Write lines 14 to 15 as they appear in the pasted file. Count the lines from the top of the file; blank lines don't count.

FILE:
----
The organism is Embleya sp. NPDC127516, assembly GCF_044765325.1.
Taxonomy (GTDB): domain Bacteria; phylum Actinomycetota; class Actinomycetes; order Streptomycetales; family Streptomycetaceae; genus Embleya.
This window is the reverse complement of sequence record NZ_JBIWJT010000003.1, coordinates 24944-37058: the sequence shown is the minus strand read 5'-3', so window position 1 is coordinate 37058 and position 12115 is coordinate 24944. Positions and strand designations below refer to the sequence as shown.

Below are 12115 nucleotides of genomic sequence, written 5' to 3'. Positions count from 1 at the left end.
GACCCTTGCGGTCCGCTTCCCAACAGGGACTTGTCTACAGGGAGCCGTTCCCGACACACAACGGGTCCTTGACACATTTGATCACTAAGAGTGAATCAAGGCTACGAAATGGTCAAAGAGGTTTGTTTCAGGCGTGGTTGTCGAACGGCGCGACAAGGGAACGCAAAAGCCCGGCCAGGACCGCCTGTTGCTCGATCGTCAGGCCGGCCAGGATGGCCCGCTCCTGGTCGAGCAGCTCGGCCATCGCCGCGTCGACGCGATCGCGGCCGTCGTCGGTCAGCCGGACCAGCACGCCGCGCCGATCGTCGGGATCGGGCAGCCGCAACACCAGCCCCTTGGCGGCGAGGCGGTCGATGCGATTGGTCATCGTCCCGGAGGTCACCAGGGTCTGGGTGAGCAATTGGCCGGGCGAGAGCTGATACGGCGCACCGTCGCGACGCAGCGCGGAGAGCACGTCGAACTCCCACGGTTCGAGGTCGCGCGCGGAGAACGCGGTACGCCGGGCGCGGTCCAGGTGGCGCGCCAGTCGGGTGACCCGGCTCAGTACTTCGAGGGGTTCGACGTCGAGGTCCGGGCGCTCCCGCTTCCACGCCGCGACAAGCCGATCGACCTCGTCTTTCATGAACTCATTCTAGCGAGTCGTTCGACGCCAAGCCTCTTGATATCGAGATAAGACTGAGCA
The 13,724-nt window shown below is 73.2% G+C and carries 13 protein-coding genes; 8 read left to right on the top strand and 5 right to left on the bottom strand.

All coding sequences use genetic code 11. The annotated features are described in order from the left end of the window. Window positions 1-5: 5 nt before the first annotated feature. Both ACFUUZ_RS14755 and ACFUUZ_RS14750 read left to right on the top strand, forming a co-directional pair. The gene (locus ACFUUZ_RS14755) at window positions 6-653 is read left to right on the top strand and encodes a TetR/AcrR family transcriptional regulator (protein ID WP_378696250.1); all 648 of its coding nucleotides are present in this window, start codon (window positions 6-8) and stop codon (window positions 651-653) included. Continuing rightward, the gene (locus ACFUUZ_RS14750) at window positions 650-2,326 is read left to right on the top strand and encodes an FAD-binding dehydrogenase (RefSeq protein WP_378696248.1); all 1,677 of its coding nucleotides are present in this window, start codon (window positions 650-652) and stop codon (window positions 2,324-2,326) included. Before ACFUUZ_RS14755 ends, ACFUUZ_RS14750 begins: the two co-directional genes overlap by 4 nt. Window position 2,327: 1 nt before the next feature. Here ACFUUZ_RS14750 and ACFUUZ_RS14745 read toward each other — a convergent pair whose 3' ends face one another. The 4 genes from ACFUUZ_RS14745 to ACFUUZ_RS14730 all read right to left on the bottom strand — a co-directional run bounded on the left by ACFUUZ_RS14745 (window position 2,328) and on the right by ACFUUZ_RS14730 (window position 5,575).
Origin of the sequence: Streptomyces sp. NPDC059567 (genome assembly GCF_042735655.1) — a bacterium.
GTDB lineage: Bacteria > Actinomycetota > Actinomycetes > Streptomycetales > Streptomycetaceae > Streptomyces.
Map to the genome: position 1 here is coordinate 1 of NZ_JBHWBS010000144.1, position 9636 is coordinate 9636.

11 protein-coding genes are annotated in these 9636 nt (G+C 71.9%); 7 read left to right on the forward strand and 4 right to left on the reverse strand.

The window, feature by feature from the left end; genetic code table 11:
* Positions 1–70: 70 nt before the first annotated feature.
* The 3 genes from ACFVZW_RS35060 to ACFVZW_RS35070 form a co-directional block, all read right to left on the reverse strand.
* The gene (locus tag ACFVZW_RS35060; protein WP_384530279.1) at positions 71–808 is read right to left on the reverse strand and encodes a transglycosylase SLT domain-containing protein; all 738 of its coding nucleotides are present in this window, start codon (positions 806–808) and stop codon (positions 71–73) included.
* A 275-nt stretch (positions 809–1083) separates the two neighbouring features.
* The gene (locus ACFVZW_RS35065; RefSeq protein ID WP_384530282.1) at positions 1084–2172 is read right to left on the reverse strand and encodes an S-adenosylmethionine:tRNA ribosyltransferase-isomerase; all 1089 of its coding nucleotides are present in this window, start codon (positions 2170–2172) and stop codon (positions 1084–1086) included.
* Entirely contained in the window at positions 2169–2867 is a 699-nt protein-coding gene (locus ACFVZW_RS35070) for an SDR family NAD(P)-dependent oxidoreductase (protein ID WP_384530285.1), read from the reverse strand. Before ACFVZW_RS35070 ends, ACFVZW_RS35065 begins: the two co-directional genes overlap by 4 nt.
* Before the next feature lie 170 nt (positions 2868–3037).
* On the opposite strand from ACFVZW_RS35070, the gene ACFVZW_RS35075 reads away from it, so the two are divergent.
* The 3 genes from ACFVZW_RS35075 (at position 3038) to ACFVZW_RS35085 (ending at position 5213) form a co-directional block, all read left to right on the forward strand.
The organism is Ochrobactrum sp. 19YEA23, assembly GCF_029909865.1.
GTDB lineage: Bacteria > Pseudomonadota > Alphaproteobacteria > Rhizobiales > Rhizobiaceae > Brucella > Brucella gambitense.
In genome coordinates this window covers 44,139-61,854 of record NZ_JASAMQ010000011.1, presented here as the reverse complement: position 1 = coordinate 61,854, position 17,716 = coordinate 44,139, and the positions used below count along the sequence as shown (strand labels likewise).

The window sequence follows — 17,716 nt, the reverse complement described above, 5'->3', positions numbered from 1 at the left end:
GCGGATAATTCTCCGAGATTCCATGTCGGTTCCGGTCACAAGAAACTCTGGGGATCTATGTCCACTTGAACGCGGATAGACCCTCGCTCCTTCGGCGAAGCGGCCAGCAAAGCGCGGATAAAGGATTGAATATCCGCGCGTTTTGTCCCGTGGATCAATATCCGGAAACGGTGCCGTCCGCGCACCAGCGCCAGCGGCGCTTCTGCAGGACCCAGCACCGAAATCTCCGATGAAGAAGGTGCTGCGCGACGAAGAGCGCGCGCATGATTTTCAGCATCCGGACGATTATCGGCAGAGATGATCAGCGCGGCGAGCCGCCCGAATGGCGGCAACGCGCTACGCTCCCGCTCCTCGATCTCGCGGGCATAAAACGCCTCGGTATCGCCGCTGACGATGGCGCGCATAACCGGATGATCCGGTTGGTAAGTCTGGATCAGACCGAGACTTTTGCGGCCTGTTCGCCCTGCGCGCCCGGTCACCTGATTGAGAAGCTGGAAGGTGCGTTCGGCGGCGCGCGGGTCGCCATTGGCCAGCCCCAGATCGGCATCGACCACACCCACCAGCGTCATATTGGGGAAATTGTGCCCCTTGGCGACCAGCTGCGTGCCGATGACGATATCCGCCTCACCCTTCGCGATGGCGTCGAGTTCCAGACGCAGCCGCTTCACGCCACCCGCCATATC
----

* The 3 genes from ACFVZW_RS35060 to ACFVZW_RS35070 form a co-directional block, all read right to left on the reverse strand.
* The gene (locus tag ACFVZW_RS35060; protein WP_384530279.1) at positions 71–808 is read right to left on the reverse strand and encodes a transglycosylase SLT domain-containing protein; all 738 of its coding nucleotides are present in this window, start codon (positions 806–808) and stop codon (positions 71–73) included.